Understanding the ramifications and implications of the nation renting its currency from a privately owned corporation, and thereby becoming subject to ALL MANNER OF REGULATION AND FEES, we can finally understand why the “New Deal” was implemented in 1933. Immediately after the banks re-opened in 1933, Americans were suddenly and for the first time ruled by all manner of bureaucrats in government agencies. They suddenly were informed they were required to get a license to do almost anything that involved earning those bits of green paper.

High school history students are taught that American society was radically transformed by the New Deal, but are never taught exactly why. In light of what we have now learned, it now makes perfect sense.

The Supreme Court initially objected to this violent upheaval of the American experiment, but FDR threatened to pack the court unless they accepted the terms of the bankruptcy proceedings he was facilitating. Faced with such a Hobbesian choice, the courts yielded and rubber-stamped the rental fees and regulations that came with using privately owned notes in commerce. In 1913, when the Federal Reserve first began lending to the government, income taxes were deemed constitutional by the court, but were only applicable to a very small group of people who directly benefited from those pieces of green paper. After 1933, an ever-increasing number of people were required to pay. Now we know why.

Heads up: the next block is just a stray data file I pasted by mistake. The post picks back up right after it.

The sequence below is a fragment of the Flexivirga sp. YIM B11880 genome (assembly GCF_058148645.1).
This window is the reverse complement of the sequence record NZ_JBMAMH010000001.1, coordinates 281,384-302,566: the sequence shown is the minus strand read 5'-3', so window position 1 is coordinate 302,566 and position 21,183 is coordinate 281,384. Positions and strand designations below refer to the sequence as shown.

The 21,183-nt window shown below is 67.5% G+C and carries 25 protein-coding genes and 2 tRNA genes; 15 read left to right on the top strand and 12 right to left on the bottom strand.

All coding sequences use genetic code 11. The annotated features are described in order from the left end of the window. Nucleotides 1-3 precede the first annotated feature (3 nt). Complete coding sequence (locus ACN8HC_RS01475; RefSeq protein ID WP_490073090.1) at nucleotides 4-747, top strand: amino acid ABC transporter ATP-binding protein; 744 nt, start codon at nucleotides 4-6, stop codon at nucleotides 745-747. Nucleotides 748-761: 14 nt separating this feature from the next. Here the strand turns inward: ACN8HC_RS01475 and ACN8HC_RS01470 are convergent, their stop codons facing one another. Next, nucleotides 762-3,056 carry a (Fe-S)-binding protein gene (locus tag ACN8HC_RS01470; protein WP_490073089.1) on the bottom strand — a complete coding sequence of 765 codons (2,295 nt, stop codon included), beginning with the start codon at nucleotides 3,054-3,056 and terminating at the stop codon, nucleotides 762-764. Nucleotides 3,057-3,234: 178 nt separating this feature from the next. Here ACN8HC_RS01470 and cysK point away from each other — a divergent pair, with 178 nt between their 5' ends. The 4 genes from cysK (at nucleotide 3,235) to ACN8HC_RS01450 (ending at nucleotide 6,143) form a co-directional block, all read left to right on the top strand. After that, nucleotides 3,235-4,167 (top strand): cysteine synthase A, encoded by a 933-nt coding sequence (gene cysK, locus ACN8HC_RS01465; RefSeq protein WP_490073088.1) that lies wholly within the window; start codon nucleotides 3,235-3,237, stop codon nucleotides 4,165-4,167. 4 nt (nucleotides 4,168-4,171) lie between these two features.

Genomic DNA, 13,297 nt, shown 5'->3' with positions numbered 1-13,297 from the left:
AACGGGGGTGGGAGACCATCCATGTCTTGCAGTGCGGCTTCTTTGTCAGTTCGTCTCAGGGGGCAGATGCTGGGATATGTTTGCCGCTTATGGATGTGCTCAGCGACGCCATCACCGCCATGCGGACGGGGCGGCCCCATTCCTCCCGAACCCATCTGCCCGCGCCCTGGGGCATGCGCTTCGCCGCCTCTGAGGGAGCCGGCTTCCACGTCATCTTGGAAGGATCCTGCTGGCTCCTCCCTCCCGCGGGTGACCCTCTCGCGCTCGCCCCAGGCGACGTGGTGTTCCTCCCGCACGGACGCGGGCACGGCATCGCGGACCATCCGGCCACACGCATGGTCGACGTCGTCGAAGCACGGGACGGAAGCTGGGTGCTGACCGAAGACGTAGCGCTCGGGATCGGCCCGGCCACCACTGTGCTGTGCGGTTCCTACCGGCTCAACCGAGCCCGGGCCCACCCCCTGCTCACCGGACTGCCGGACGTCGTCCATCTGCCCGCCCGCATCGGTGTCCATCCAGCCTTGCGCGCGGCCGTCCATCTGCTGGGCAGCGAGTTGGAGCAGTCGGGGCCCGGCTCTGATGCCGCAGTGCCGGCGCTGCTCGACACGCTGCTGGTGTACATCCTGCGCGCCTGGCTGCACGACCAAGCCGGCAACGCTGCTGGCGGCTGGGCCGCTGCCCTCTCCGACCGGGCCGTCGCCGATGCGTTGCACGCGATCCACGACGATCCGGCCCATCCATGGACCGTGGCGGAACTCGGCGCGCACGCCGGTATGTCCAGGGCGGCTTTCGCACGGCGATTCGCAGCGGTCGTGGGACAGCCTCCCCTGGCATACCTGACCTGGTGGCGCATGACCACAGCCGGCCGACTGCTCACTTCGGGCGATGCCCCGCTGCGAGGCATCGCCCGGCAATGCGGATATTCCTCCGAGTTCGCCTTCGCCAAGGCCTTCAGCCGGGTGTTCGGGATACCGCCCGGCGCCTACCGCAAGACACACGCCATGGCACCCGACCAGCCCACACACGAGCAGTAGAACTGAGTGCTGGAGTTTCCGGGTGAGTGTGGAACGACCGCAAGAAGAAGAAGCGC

Voluntary Income Tax

It is often said that as a matter of law, income taxes are voluntary. We have all heard this. Yet, in the same breath, those that teach this maxim to us, tell us that we MUST nevertheless pay it. This obvious contradiction is never adequately explained. Virtually every tax protestor in the last 30-40 years, no matter how smart and eloquent, has lost his case. Many of them landed in jail for their valiant efforts, despite reminding the courts that we are taught that taxes are voluntary. How is this bizarre set of circumstances possible?

The tax courts are ruled by the presumption that using Federal Reserve notes is a voluntary act. If you don’t want to use them, you don’t have to. But if you do, then you must pay a usage fee (tax).

Those unfortunate incarcerated tax protestors did not understand that the Federal Reserve notes in their bank accounts are owned by the central bank. Simply having a dollar-denominated bank account in their name, or having a dollar-denominated credit card, was incontrovertible proof that the protestors owed a rental fee, which they refused to pay.

Of course, this arrangement is far from fair from the perspective of the people who use Federal Reserve notes in total ignorance of the terms of use, which is 99.999% of the population. Indeed, it could (and should) be argued that the contract is fraudulent, since the system has deliberately hidden these facts from the population. Does not a valid contract presume that both sides understand the terms of the contract? If one party deliberately hides pertinent details, is not the contract voided? I’ll leave that question to the lawyers, but I’m pretty sure we know the answer.

Global Control

As a result of these circumstances we were born into, the owners of the world’s privately owned central banks now essentially own and rule the world, as they dictate terms of use and rental fees for almost all currencies globally. At this point, almost no countries own their own central banks which are answerable to the elected government. The few countries that do are routinely vilified and targeted for “regime change”. So, the world has been living akin to “The Matrix”, where the populations of the world have lived in complete ignorance of their desperate situation as virtual serfs in a feudal hierarchy.

Title to Property